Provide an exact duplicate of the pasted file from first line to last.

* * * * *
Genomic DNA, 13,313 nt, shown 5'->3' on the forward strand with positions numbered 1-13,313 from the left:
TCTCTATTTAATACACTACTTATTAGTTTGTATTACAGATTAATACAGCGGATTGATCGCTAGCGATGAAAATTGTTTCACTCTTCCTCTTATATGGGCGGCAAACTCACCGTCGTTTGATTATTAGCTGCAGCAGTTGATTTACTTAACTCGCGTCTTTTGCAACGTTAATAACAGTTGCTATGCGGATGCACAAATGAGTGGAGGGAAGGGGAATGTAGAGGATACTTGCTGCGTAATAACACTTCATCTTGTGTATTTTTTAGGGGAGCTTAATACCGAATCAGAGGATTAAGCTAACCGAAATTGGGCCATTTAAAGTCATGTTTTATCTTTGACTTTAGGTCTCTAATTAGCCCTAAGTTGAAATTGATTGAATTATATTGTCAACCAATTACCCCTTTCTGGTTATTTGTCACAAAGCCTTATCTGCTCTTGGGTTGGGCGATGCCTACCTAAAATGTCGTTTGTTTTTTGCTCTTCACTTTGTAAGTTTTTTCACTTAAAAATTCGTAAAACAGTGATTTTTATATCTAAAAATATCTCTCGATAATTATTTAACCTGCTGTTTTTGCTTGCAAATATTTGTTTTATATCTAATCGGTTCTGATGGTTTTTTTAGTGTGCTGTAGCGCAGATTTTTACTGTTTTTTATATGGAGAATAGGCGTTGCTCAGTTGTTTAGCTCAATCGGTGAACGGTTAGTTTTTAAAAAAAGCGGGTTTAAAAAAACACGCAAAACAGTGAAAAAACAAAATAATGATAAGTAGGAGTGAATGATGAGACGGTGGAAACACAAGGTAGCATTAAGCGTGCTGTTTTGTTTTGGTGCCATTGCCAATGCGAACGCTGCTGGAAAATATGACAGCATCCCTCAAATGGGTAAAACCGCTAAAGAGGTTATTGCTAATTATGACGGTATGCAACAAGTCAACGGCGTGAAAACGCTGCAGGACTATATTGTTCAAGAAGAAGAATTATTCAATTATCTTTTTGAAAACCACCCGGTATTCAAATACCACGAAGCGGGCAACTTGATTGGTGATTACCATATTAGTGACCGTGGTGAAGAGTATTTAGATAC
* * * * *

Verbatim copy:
Genomic DNA, 13,313 nt, shown 5'->3' on the forward strand with positions numbered 1-13,313 from the left:
TCTCTATTTAATACACTACTTATTAGTTTGTATTACAGATTAATACAGCGGATTGATCGCTAGCGATGAAAATTGTTTCACTCTTCCTCTTATATGGGCGGCAAACTCACCGTCGTTTGATTATTAGCTGCAGCAGTTGATTTACTTAACTCGCGTCTTTTGCAACGTTAATAACAGTTGCTATGCGGATGCACAAATGAGTGGAGGGAAGGGGAATGTAGAGGATACTTGCTGCGTAATAACACTTCATCTTGTGTATTTTTTAGGGGAGCTTAATACCGAATCAGAGGATTAAGCTAACCGAAATTGGGCCATTTAAAGTCATGTTTTATCTTTGACTTTAGGTCTCTAATTAGCCCTAAGTTGAAATTGATTGAATTATATTGTCAACCAATTACCCCTTTCTGGTTATTTGTCACAAAGCCTTATCTGCTCTTGGGTTGGGCGATGCCTACCTAAAATGTCGTTTGTTTTTTGCTCTTCACTTTGTAAGTTTTTTCACTTAAAAATTCGTAAAACAGTGATTTTTATATCTAAAAATATCTCTCGATAATTATTTAACCTGCTGTTTTTGCTTGCAAATATTTGTTTTATATCTAATCGGTTCTGATGGTTTTTTTAGTGTGCTGTAGCGCAGATTTTTACTGTTTTTTATATGGAGAATAGGCGTTGCTCAGTTGTTTAGCTCAATCGGTGAACGGTTAGTTTTTAAAAAAAGCGGGTTTAAAAAAACACGCAAAACAGTGAAAAAACAAAATAATGATAAGTAGGAGTGAATGATGAGACGGTGGAAACACAAGGTAGCATTAAGCGTGCTGTTTTGTTTTGGTGCCATTGCCAATGCGAACGCTGCTGGAAAATATGACAGCATCCCTCAAATGGGTAAAACCGCTAAAGAGGTTATTGCTAATTATGACGGTATGCAACAAGTCAACGGCGTGAAAACGCTGCAGGACTATATTGTTCAAGAAGAAGAATTATTCAATTATCTTTTTGAAAACCACCCGGTATTCAAATACCACGAAGCGGGCAACTTGATTGGTGATTACCATATTAGTGACCGTGGTGAAGAGTATTTAGATAC